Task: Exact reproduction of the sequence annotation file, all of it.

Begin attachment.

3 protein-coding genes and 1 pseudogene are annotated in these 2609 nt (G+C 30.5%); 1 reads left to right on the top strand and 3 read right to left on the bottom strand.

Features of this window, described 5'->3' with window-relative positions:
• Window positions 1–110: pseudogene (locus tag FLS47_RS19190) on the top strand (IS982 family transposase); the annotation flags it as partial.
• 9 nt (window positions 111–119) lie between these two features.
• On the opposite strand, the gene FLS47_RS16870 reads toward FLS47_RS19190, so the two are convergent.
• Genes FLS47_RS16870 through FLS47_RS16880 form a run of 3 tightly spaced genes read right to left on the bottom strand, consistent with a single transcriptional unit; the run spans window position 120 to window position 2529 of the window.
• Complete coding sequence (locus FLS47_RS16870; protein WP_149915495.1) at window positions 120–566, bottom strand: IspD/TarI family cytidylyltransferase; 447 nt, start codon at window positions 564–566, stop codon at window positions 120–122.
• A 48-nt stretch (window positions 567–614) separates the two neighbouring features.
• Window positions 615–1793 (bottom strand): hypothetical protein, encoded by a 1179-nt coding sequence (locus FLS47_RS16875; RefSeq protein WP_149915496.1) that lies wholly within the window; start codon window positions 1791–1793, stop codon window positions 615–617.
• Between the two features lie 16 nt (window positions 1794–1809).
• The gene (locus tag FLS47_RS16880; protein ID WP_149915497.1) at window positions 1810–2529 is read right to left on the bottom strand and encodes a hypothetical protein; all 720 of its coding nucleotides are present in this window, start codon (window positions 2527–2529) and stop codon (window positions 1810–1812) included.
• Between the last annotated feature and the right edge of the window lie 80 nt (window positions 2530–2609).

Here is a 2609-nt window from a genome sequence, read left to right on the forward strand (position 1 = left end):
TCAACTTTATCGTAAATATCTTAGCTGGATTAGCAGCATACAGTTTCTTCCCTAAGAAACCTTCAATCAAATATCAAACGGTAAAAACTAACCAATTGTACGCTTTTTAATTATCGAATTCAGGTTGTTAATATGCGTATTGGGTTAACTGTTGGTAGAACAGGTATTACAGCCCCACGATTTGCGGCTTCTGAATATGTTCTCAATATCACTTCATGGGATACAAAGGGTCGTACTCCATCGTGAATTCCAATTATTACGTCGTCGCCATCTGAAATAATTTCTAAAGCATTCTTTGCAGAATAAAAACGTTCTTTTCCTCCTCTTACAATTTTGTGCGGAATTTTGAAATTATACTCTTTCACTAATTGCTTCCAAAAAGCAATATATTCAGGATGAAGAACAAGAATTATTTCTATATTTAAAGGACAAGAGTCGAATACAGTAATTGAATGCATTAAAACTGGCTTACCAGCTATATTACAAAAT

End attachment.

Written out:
3 protein-coding genes and 1 pseudogene are annotated in these 2609 nt (G+C 30.5%); 1 reads left to right on the top strand and 3 read right to left on the bottom strand.

Features of this window, described 5'->3' with window-relative positions:
• Window positions 1–110: pseudogene (locus tag FLS47_RS19190) on the top strand (IS982 family transposase); the annotation flags it as partial.
• 9 nt (window positions 111–119) lie between these two features.
• On the opposite strand, the gene FLS47_RS16870 reads toward FLS47_RS19190, so the two are convergent.
• Genes FLS47_RS16870 through FLS47_RS16880 form a run of 3 tightly spaced genes read right to left on the bottom strand, consistent with a single transcriptional unit; the run spans window position 120 to window position 2529 of the window.
• Complete coding sequence (locus FLS47_RS16870; protein WP_149915495.1) at window positions 120–566, bottom strand: IspD/TarI family cytidylyltransferase; 447 nt, start codon at window positions 564–566, stop codon at window positions 120–122.
• A 48-nt stretch (window positions 567–614) separates the two neighbouring features.
• Window positions 615–1793 (bottom strand): hypothetical protein, encoded by a 1179-nt coding sequence (locus FLS47_RS16875; RefSeq protein WP_149915496.1) that lies wholly within the window; start codon window positions 1791–1793, stop codon window positions 615–617.
• Between the two features lie 16 nt (window positions 1794–1809).
• The gene (locus tag FLS47_RS16880; protein ID WP_149915497.1) at window positions 1810–2529 is read right to left on the bottom strand and encodes a hypothetical protein; all 720 of its coding nucleotides are present in this window, start codon (window positions 2527–2529) and stop codon (window positions 1810–1812) included.
• Between the last annotated feature and the right edge of the window lie 80 nt (window positions 2530–2609).

Here is a 2609-nt window from a genome sequence, read left to right on the forward strand (position 1 = left end):
TCAACTTTATCGTAAATATCTTAGCTGGATTAGCAGCATACAGTTTCTTCCCTAAGAAACCTTCAATCAAATATCAAACGGTAAAAACTAACCAATTGTACGCTTTTTAATTATCGAATTCAGGTTGTTAATATGCGTATTGGGTTAACTGTTGGTAGAACAGGTATTACAGCCCCACGATTTGCGGCTTCTGAATATGTTCTCAATATCACTTCATGGGATACAAAGGGTCGTACTCCATCGTGAATTCCAATTATTACGTCGTCGCCATCTGAAATAATTTCTAAAGCATTCTTTGCAGAATAAAAACGTTCTTTTCCTCCTCTTACAATTTTGTGCGGAATTTTGAAATTATACTCTTTCACTAATTGCTTCCAAAAAGCAATATATTCAGGATGAAGAACAAGAATTATTTCTATATTTAAAGGACAAGAGTCGAATACAGTAATTGAATGCATTAAAACTGGCTTACCAGCTATATTACAAAAT